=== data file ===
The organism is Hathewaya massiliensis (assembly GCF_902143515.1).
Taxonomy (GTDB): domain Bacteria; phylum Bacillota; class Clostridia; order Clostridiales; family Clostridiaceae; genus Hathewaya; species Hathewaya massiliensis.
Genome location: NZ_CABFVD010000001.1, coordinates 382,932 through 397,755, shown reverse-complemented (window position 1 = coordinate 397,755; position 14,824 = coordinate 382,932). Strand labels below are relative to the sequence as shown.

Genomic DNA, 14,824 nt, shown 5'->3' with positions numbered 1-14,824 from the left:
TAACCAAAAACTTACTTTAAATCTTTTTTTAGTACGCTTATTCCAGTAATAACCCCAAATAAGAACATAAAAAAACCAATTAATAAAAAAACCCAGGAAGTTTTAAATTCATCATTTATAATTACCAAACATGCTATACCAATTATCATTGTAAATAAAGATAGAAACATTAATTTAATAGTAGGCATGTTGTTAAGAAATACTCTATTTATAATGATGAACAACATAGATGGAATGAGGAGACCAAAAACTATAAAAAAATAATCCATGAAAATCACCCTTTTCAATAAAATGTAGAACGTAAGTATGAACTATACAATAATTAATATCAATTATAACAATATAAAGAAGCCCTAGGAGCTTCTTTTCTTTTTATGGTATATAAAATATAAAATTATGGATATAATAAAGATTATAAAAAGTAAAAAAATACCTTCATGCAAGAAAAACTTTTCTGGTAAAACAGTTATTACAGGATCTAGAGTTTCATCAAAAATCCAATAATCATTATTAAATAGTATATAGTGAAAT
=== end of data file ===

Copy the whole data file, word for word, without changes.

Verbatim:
The organism is Hathewaya massiliensis (assembly GCF_902143515.1).
Taxonomy (GTDB): domain Bacteria; phylum Bacillota; class Clostridia; order Clostridiales; family Clostridiaceae; genus Hathewaya; species Hathewaya massiliensis.
Genome location: NZ_CABFVD010000001.1, coordinates 382,932 through 397,755, shown reverse-complemented (window position 1 = coordinate 397,755; position 14,824 = coordinate 382,932). Strand labels below are relative to the sequence as shown.

Genomic DNA, 14,824 nt, shown 5'->3' with positions numbered 1-14,824 from the left:
TAACCAAAAACTTACTTTAAATCTTTTTTTAGTACGCTTATTCCAGTAATAACCCCAAATAAGAACATAAAAAAACCAATTAATAAAAAAACCCAGGAAGTTTTAAATTCATCATTTATAATTACCAAACATGCTATACCAATTATCATTGTAAATAAAGATAGAAACATTAATTTAATAGTAGGCATGTTGTTAAGAAATACTCTATTTATAATGATGAACAACATAGATGGAATGAGGAGACCAAAAACTATAAAAAAATAATCCATGAAAATCACCCTTTTCAATAAAATGTAGAACGTAAGTATGAACTATACAATAATTAATATCAATTATAACAATATAAAGAAGCCCTAGGAGCTTCTTTTCTTTTTATGGTATATAAAATATAAAATTATGGATATAATAAAGATTATAAAAAGTAAAAAAATACCTTCATGCAAGAAAAACTTTTCTGGTAAAACAGTTATTACAGGATCTAGAGTTTCATCAAAAATCCAATAATCATTATTAAATAGTATATAGTGAAAT